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What’s Your Metaphor?

 

Flickr: Over the Corn Field by Walt Stoneburner

I’ve been reading a book called Conferring: The Keystone of Reader’s Workshop by Patrick A. Allen.  In this book, it quoted a metaphor by Mark Wagler (Mooney, Mooney, and Holt, 1996) for a traditional classroom:

“Traditional classrooms are like corn fields. The farmer plows the

whole field at one time. One type of corn is planted with a standard

distance between the rows and between the seeds within the rows.

Every row receives the same amount of fertilizer. Each plant should

look about the same and will be harvested at the same time. A very

simple structure.”  

What metaphor would you use for your classroom or the classrooms in your building? Would each classroom be a different metaphor? Would they all align with this metaphor?  What would be a metaphor for a great learning environment? Would the metaphor align with the school’s mission/vision?

Shift: “How Can We?” to “This Is What We Can Do!”

It is amazing to the see the mind shift of our teachers since starting our IREC Pedagogy First Project in September!  Our plan was :

Year 1

1. Teach the 7Habits of Digital Citizenship that our staff created so the filter can be opened

2. Assist teachers to create a class blog using the Gradual Release of Responsibility model

Year 2

1. Continue with class blogging

2. Invite students to bring their own devices

Well!  Plans are meant to be changed! It’s only January and half our classes are ready to start exploring BYOD!  It’s so exciting that our teachers are “chomping at the bit” to open up the filter and solidify our BYOD policy.  The conversation has shifted to “How can we?” to ” This is what we can do…!”.

Don’t Forget the Management

                                         cc licensed  photo shared by Life Inspired Photography

There is a lot of literature out there about being a leader and the importance of leading not managing. This solid advice includes building trust and relationships but let’s not forget about the management of 21st century learning environments. I am not talking about making sure there is heat in the building…although heat is good.  I am talking about the structures that need to be in place for effective 21st century learning environments and the skills that go with developing and nurturing these environments.  Sometimes we don’t have the right balance of both and this can cause barriers in organizational/school/classroom change. This balance does not necessarily mean 50/50. At times, you may need 90% leadership and 10% management which could mean that you have not yet established solid trust and relationships and, therefore no learning will move forward for anyone in the organization/school/classroom. It could be 20% leadership and 80% management which may mean you have established trust and relationships and now it’s more about facilitating the teaching of skills and/or structure for effective learning. For example, when we think about 21st Century pedagogy which includes providing individual learning in a variety of formats for all children in a classroom, we think about how great that would be. I have not met an educator that did not agree with the fact that facilitating personal goals for all students and allowing for many choices in the learning process would be best for students. BUT…. where the resistance comes in is the “how”…how can that possibly be done? It’s the “how” of letting go of that control in an effective way.  Just the thought of following through with this kind of environment can be overwhelming and paralyzing for educators. However, if the management structures of the change are examined and broken down into manageable chunks then organizational/school/classroom change could be more successful.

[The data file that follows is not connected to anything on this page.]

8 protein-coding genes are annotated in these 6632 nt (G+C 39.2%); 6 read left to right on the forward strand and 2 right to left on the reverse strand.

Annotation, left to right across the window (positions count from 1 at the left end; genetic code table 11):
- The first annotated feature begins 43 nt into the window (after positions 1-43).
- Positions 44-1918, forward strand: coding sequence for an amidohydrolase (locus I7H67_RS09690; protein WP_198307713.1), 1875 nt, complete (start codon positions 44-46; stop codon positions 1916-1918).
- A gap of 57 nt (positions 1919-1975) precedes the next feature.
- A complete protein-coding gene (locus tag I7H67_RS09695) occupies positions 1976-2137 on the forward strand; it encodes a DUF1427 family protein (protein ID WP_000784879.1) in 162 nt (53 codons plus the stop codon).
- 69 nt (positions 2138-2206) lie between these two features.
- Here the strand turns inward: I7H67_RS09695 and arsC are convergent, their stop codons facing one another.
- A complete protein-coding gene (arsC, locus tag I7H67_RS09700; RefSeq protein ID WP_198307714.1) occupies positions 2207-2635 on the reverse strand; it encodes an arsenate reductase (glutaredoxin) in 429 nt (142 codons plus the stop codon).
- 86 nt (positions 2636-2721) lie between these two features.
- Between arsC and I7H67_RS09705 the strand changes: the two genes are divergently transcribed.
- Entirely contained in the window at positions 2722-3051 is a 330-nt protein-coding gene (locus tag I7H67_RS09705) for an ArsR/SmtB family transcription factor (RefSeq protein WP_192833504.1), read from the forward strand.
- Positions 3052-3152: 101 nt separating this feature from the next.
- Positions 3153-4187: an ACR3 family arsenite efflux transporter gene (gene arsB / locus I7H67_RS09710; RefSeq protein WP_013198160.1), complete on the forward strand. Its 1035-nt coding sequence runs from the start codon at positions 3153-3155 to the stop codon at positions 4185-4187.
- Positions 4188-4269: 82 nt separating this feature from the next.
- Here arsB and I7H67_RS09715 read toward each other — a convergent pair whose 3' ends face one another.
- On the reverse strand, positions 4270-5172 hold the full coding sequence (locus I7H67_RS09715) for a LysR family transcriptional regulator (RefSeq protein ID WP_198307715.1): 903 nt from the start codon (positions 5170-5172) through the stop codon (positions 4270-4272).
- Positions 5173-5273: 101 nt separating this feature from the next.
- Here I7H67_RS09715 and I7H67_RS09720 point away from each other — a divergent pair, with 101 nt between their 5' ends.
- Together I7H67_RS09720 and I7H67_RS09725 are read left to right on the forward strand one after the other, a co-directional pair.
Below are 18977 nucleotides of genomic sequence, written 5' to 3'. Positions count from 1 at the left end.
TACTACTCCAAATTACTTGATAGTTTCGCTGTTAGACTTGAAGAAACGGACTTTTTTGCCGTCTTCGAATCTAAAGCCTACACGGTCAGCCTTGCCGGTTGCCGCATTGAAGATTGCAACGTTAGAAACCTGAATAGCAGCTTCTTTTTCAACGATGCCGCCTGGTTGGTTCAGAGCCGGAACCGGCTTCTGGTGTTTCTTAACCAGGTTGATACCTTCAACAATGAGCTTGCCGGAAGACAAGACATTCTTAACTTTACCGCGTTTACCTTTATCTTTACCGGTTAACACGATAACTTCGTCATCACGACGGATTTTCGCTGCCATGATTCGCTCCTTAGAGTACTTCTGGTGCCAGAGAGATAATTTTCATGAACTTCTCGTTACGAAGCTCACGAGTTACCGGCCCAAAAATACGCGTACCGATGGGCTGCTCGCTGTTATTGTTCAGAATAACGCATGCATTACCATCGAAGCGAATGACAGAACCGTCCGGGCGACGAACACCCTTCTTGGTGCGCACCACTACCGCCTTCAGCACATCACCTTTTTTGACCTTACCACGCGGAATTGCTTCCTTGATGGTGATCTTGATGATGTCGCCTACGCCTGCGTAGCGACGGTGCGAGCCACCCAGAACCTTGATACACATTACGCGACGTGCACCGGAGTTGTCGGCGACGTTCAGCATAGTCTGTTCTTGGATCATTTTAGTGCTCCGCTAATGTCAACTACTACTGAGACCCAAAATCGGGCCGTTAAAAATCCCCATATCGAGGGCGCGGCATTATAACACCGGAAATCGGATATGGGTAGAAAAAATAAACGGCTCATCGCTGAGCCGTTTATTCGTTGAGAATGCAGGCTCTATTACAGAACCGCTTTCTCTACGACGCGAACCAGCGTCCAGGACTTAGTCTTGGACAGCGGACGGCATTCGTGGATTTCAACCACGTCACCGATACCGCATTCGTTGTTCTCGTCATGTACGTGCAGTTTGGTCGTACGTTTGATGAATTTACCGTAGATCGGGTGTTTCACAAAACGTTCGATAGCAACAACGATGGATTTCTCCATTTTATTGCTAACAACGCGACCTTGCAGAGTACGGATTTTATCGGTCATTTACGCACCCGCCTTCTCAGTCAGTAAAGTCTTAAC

Recently, @jimknight99 tweeted out about a book by Monty Roberts  that is a recommended read for instructional coaches. In this book Roberts (2001) writes about 0-10 learning. If all learning is from 0-10 then the 0-1 learning is building trust and relationships. If this 0-1 piece of the learning is not solid then no learning will happen. When I think about organizations/schools/classrooms, this is also true.  I would then add to this idea and say the 1-2 learning is managing this type of environment. This 1-2 piece includes explicitly modeling and teaching the routines and structures of the learning environment before the content. The 21st Century learning structure is new to many educators and students (unfortunately we have trained them in a traditional structure for years and the majority of them comply!).  Often this piece of professional development for educators is left out because we assume that educators can figure out how to manage this structure of learning for themselves once they change their pedagogy but, in fact, that is usually where they become paralyzed resulting in one of two things: end up going back to old ways or not feeling like they can be successful and do not even begin.
Think about your situation… What leadership/management balance do you
need to do for organization/school/classroom in order for effective change to
move forward?